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article imageBrazil's green candidate aims to restore 'credibility'

By Jordi MIRO (AFP)     Jul 10, 2018 in Politics

Amidst corruption scandals, economic problems and the political instability surrounding the imprisonment of former President Luiz Inacio Lula da Silva, environmentalist presidential candidate Mariana Silva is vowing to restore credibility in Brazil.

"One crucial thing is to drag the country out of the crisis due to the lack of investments," Silva told AFP in an interview in Brasilia.

"Everyone is hoping for a government that can provide credibility and legitimacy, to know what's going to happen, to have some sort of security," added the 60-year-old, running for president for the third time.

Silva is a former senator and was environment minister in Lula's leftwing government. But now she dreams of making history as her country's first black president.

- 'Do away with corruption' -

Since the "Car Wash" corruption investigation's tentacles have reached far and wide across the political spectrum, the untouched Silva is calling on citizens to vote for change in the October 7 election to "do away with corruption."

It's a bold statement in a country that has seen former leftist President Dilma Rousseff, her country's first female leader, impeached; her predecessor Lula jailed for accepting a bribe and current head of state Michel Temer accused of corruption alongside many of his conservative allies.

"It's clear that those who've created the problem cannot resolve it," said Silva.

"The major parties are battling against each other but they're united in one goal: ending Car Wash!"

Marina Silva  candidata del partido Rede Sustentabilidade a la presidencia de Brasil  hablando ante ...
Marina Silva, candidata del partido Rede Sustentabilidade a la presidencia de Brasil, hablando ante los empresarios de la ConfederaciĆ³n Nacional de la Industria, el 4 de julio de 2018 en Brasilia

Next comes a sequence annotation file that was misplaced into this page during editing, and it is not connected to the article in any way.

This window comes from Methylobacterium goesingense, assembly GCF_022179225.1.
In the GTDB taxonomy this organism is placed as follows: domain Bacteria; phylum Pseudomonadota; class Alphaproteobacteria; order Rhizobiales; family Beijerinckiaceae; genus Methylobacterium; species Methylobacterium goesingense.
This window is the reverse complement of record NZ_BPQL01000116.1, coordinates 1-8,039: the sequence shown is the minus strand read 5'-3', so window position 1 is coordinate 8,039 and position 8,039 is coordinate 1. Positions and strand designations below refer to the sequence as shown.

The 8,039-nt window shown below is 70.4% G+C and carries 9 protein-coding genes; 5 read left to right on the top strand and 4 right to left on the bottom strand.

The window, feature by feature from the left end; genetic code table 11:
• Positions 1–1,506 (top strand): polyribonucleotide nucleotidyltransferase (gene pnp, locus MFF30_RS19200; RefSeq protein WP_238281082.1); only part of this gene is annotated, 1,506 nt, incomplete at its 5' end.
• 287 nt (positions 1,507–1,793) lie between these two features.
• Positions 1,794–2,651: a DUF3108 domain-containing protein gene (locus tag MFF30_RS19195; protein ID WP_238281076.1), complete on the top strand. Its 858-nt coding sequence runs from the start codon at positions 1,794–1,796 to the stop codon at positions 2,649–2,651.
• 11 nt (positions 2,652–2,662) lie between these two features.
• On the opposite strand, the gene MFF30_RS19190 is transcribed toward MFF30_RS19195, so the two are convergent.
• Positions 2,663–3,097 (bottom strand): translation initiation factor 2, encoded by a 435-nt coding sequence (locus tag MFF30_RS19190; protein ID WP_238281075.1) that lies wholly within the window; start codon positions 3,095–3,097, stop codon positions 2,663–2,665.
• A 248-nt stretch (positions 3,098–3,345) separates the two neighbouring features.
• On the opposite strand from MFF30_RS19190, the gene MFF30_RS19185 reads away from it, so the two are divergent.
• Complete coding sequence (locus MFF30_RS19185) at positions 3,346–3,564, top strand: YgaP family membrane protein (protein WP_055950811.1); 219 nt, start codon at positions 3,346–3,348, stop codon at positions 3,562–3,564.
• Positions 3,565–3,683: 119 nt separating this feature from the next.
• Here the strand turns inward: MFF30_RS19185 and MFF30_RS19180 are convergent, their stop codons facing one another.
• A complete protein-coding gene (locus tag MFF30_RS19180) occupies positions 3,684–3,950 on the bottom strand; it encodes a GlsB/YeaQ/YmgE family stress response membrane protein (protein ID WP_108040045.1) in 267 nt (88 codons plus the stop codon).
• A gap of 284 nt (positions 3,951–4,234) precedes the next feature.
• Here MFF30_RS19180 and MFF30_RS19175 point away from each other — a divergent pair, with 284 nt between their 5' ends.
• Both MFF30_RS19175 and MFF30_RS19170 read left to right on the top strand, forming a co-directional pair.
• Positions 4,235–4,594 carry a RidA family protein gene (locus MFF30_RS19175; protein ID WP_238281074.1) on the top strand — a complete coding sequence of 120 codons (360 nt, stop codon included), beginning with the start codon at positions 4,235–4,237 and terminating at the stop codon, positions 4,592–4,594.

The troubled Lula remains atop the presidential polls despite his incarceration. But unless he manages to secure his release before October, he won't be able to run.

That has left Silva running second to far-right candidate Jair Bolsonaro, against whom she could then face in a runoff on October 28.

In that two-horse race she would be the favorite and Silva has vowed to make changes if elected, starting by limiting presidents to one term, which she plans to extend from four to five years.

"I would be president for only four years. After that the term would be five years," she said.

"Re-election in Brazil is a problem. Those elected don't do what's necessary for the country... they do what's necessary to be re-elected."

Although she was environment minister from 2003 to 2008 in Lula's government that was allied with then-Venezuelan leader Hugo Chavez, who died in 2013, Silva broke ranks with the Workers Party and went her own way.

She set up her own party in 2013 -- the Sustainability Network -- stood against Lula's hand-picked successor Rousseff in 2010 and 2014, and has become a vocal critic of Chavez's successor, Nicolas Maduro.

- 'Humanitarian problem' -

The crippling economic crisis facing Venezuela has seen thousands of migrants head across the border into the Brazilian state of Roraima.

"There's a humanitarian problem in Venezuela. Disgracefully, Venezuela is no longer a democracy," blasted Silva, before a softening of tone, adding: "It's a delicate matter because it needs diplomacy and mediation."

An evangelical Christian, Silva has said she will put sensitive subjects such as the legalization of abortion or decriminalization of certain drugs to referendum.

Born into a poor family in the Amazonian state of Acre, where she twice served as senator, Silva has promised to do everything in her power to stop deforestation.

Economically, she sits on the fence, saying she has no intention of privatizing big businesses such as the national oil giant Petrobras -- at the epicenter of most of the country's corruption scandals -- while insisting she will try to end hyperinflation.

"We need to tackle serious problems. We have very high public debt and need to resolve the fiscal deficit problem, but we won't do this by undermining strategic social interests," she said.

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